Watch Rebuild – OSA Member Owned – U.S. Contract Pilot's Watch Issued In Vietnam – LONG POST - PIC HEAVY

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thor447

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Nice work. It still amazes me that watches can be made that small and can be fairly accurate, time wise, mechanically
I completely agree. That’s what drew me into them as well.

Just for a little perspective, the screw I’m holding in my hand in the pic below is the one that attaches the setting lever spring/cover plate on the dial side of the watch. In other watches, especially automatics, screws get much smaller than this. It just amazes me how something that small can be machined.

AFB37B3A-3ED2-4810-8780-A6CFD0110144.jpeg


Here is a photo of the hair spring from the second watch I spoke about, and was the cause of its irregular time keeping.

6F028F33-E545-4104-AA6A-59FB7E72B43B.jpeg


How they make those parts today, even
more so making them 100+ years ago, is just incredible to me.
 

Bocephus123

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I completely agree. That’s what drew me into them as well.

Just for a little perspective, the screw I’m holding in my hand in the pic below is the one that attaches the setting lever spring/cover plate on the dial side of the watch. In other watches, especially automatics, screws get much smaller than this. It just amazes me how something that small can be machined.

View attachment 322836

Here is a photo of the hair spring from the second watch I spoke about, and was the cause of its irregular time keeping.

View attachment 322837

How they make those parts today, even
more so making them 100+ years ago, is just incredible to me.
Im Out. don't know how you do it. now i wish i kept my grandfathers pocket watch thought it was unfixable!
 

Hangfire

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I'm the fella that owns the old Benrus VN era military issue wrist watch.

I acquired and wore the watch in VN after I returned to work there as a civilian after getting out of the Army and I later wore it for over 2 yrs. while working in Libya.......it is also the watch that I've always worn when hunting.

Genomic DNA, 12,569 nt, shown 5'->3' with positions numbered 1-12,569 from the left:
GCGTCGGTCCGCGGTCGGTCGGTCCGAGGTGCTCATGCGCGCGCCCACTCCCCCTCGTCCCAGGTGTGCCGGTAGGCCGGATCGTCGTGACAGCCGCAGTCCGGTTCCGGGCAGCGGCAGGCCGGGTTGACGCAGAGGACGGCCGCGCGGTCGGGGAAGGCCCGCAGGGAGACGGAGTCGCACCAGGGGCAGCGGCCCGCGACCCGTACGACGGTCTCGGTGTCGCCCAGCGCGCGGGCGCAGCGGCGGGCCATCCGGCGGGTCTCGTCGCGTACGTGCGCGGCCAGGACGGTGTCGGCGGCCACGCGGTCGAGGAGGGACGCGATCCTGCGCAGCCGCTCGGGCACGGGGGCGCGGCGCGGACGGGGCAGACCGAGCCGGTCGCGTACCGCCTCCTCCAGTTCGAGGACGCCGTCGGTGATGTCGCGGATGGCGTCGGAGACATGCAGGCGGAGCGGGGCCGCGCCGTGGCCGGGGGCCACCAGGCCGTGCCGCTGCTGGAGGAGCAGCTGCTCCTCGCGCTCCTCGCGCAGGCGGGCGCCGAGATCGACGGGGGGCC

Before @thor447 worked on my watch we had met a few times to do a little horse trading so we already knew each other and I can't say enough good about the man......he's good people.

Thank you again sir ! !
 

Bocephus123

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I'm the fella that owns the old Benrus VN era military issue wrist watch.

I acquired and wore the watch in VN after I returned to work there as a civilian after getting out of the Army and I later wore it for over 2 yrs. while working in Libya.......it is also the watch that I've always worn when hunting.

Before @thor447 worked on my watch we had met a few times to do a little horse trading so we already knew each other and I can't say enough good about the man......he's good people.

Thank you again sir ! !
should be good for a long time now.
 

Shadowrider

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I completely agree. That’s what drew me into them as well.

Just for a little perspective, the screw I’m holding in my hand in the pic below is the one that attaches the setting lever spring/cover plate on the dial side of the watch. In other watches, especially automatics, screws get much smaller than this. It just amazes me how something that small can be machined.

View attachment 322836

Here is a photo of the hair spring from the second watch I spoke about, and was the cause of its irregular time keeping.

View attachment 322837

How they make those parts today, even
more so making them 100+ years ago, is just incredible to me.
I spent 25 years in machining and manufacturing and I'm too amazed at how they make stuff so small myself.

My great uncle who I started working for part time when in high school and was a borderline genius, told me a joke once. It was about the Germans and Swiss always trying to outdo each other in watch making way back in the early days of watchmaking. The Swiss were always the best at it and the Germans finally succeeded in making the world's smallest watch spring, so small you had to have a microscope to even see it. A feat never before even imaginable, it was so small. The Germans were very proud of it. They sent it to the Swiss and boasted. "We finally have beaten you, there's no way you can compare with such precision as this". The Swiss sent it back with a note saying "That's very good work, but if you'll look we drilled a hole in it".
 

TerryMiller

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I completely agree. That’s what drew me into them as well.

Just for a little perspective, the screw I’m holding in my hand in the pic below is the one that attaches the setting lever spring/cover plate on the dial side of the watch. In other watches, especially automatics, screws get much smaller than this. It just amazes me how something that small can be machined.

View attachment 322836



How they make those parts today, even
more so making them 100+ years ago, is just incredible to me.

And to think guys here on OSA complain about losing a spring or something from working on their firearms.

Let them go looking for that screw.
 

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